Self Sustainable Farming For Expats In Cabrera Dominican Republic

Jose Shares Artifact Found on River

Jose Shares Artifact Found on River

Hi guys.  Barry in DR.  It is interesting how many people on the free Discovery Tour have shown some interest in buying a little land so that they can have a small family farm once they retire here.  I think I understand that, given the fact that the two key staples of life, food and water, are far more vulnerable to major disruption in the cities of America, Canada and Europe.  Think about it, the production and distribution of food and water in these cities are almost totally dependent on a functioning power grid, which we all know is vulnerable.  Here in Cabrera in the Dominican Republic, we are also somewhat dependent on our power grid to some extent…. but with just a little planning, we are not so much dependent for food and water, or even power for short term disruptions.  Many of us expats living on the ridge line overlooking the Atlantic get our water from gravity fed water sources from higher up on the mountain ridges.  And fresh organic fruits and vegetables are growing and abundant everywhere here.  Even with a lower vulnerability though, it makes all the sense in the world to grab a little extra land for a small family farm while the land is still affordable.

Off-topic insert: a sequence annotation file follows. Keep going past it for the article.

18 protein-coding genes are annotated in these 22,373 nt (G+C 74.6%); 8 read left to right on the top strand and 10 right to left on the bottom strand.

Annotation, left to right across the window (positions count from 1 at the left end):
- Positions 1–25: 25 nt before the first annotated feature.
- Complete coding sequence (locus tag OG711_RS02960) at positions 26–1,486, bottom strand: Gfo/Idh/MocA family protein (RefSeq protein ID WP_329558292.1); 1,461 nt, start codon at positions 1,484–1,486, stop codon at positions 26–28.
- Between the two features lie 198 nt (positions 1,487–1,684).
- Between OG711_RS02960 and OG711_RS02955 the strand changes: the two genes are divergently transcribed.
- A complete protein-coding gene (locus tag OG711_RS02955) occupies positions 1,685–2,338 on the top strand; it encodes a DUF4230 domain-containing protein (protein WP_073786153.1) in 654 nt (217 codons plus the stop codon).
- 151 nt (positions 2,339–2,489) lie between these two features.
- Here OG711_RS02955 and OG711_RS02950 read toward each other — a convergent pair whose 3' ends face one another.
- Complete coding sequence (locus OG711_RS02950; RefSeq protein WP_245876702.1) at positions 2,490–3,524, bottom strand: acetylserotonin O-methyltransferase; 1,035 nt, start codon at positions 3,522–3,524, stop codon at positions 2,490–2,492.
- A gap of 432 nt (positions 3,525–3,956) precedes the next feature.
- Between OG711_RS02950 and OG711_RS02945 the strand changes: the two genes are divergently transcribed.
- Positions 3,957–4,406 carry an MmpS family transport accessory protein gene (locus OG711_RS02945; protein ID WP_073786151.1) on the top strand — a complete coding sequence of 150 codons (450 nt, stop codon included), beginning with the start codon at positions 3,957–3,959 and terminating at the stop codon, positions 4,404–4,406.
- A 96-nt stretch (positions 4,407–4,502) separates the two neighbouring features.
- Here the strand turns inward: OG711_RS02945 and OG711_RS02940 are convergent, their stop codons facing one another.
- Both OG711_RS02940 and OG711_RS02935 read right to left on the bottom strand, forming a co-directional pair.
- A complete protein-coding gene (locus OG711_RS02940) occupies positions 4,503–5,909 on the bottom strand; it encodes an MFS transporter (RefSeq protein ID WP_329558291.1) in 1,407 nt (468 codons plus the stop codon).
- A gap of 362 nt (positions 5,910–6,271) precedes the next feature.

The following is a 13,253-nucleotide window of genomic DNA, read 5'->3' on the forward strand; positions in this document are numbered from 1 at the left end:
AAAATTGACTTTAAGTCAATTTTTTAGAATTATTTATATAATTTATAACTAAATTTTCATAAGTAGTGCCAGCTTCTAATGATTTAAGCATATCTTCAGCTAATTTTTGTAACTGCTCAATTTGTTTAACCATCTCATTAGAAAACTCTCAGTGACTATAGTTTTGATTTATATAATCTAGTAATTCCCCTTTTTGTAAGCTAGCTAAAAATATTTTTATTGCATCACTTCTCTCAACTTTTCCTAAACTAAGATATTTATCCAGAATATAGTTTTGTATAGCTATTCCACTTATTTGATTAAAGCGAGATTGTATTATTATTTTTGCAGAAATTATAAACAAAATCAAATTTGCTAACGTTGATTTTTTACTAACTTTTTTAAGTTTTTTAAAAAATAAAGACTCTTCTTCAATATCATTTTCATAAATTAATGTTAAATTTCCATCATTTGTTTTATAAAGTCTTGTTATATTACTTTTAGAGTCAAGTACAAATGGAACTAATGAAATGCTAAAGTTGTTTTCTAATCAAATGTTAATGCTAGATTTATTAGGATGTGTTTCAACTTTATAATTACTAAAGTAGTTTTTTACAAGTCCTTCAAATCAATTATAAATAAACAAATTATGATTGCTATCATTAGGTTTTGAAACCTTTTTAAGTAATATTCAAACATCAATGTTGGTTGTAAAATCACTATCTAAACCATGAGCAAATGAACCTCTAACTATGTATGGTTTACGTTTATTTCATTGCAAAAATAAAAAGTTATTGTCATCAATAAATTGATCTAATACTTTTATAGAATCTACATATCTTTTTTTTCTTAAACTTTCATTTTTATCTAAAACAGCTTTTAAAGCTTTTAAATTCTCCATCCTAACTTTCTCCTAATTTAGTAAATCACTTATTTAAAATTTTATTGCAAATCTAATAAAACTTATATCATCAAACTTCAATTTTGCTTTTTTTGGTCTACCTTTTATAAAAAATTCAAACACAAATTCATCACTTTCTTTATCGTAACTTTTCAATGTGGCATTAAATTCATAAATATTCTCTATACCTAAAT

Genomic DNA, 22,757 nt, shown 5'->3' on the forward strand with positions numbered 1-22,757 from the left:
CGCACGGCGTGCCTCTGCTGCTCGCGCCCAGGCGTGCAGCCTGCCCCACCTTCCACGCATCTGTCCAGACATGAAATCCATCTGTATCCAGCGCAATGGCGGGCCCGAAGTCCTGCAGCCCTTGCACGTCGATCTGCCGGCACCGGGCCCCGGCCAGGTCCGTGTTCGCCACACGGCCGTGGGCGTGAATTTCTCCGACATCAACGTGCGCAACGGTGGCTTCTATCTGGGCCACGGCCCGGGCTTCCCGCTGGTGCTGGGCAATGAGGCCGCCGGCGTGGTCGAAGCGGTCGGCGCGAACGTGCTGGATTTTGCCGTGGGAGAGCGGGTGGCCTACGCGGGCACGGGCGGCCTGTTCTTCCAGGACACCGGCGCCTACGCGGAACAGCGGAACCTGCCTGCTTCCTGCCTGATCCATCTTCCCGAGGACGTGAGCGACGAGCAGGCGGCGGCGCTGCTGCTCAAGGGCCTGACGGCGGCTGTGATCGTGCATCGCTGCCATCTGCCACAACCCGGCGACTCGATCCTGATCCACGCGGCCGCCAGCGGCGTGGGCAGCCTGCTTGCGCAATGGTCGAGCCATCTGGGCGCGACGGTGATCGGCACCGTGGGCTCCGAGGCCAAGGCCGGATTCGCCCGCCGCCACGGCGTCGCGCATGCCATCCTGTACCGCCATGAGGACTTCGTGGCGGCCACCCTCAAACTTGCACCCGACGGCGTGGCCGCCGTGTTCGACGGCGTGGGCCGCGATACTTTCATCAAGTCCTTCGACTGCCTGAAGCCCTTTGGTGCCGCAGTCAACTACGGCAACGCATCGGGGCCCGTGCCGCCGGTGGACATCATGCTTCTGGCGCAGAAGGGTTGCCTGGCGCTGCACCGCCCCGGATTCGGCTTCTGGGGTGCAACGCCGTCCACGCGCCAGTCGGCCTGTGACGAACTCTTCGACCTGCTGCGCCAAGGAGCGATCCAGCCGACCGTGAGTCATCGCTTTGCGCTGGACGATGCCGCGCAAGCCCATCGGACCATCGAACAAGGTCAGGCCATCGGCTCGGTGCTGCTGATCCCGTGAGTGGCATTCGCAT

In today’s video I thought it might be interesting to introduce you to a local farmer here in the Cabrera area, and one of my best local friends… Jose.  In future videos we will tour some of his simple farming and beekeeping operations so that you can see how passive farming can be in an area where even the fence posts grow like a weed and where a simple walk beside a local river or stream can fill your bag full of the freshest free fruits on earth, but today we will just get acquainted.

I am sure Jose’s love for the Cabrera area and the abundance of food, nature and healthy activities will come across in this interview.  Seriously folks, its like stepping back to a better time and place where family still matters and the good life comes at a slower, less stressful pace.

Sorry for the wind noise in the microphone, but maybe that will help demonstrate exactly why most of us expats up on the ridge lines and cliffs overlooking the ocean never bother with the cost or aggravation of air conditioning in our homes.  You almost always have the cooling breezes off the Atlantic to keep you comfortable.  For now, it’s Barry in the DR.




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